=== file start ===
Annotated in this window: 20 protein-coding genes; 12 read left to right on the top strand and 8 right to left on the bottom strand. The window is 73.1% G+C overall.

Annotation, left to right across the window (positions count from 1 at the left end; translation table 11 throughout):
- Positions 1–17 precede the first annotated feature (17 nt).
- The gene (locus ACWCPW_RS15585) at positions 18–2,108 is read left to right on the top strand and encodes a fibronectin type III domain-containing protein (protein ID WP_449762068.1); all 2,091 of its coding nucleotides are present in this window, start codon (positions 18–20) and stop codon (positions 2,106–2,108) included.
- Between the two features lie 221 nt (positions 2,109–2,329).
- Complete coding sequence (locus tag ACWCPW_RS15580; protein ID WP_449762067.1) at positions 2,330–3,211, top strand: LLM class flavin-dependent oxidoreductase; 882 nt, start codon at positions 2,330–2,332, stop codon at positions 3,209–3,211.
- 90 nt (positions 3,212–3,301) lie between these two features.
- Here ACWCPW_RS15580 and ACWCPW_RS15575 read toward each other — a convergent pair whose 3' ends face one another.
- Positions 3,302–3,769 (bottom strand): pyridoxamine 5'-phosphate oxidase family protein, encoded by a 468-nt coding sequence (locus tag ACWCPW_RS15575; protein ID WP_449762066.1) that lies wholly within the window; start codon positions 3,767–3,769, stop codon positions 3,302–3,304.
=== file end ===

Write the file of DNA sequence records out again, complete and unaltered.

Annotated in this window: 20 protein-coding genes; 12 read left to right on the top strand and 8 right to left on the bottom strand. The window is 73.1% G+C overall.

Annotation, left to right across the window (positions count from 1 at the left end; translation table 11 throughout):
- Positions 1–17 precede the first annotated feature (17 nt).
- The gene (locus ACWCPW_RS15585) at positions 18–2,108 is read left to right on the top strand and encodes a fibronectin type III domain-containing protein (protein ID WP_449762068.1); all 2,091 of its coding nucleotides are present in this window, start codon (positions 18–20) and stop codon (positions 2,106–2,108) included.
- Between the two features lie 221 nt (positions 2,109–2,329).
- Complete coding sequence (locus tag ACWCPW_RS15580; protein ID WP_449762067.1) at positions 2,330–3,211, top strand: LLM class flavin-dependent oxidoreductase; 882 nt, start codon at positions 2,330–2,332, stop codon at positions 3,209–3,211.
- 90 nt (positions 3,212–3,301) lie between these two features.
- Here ACWCPW_RS15580 and ACWCPW_RS15575 read toward each other — a convergent pair whose 3' ends face one another.
- Positions 3,302–3,769 (bottom strand): pyridoxamine 5'-phosphate oxidase family protein, encoded by a 468-nt coding sequence (locus tag ACWCPW_RS15575; protein ID WP_449762066.1) that lies wholly within the window; start codon positions 3,767–3,769, stop codon positions 3,302–3,304.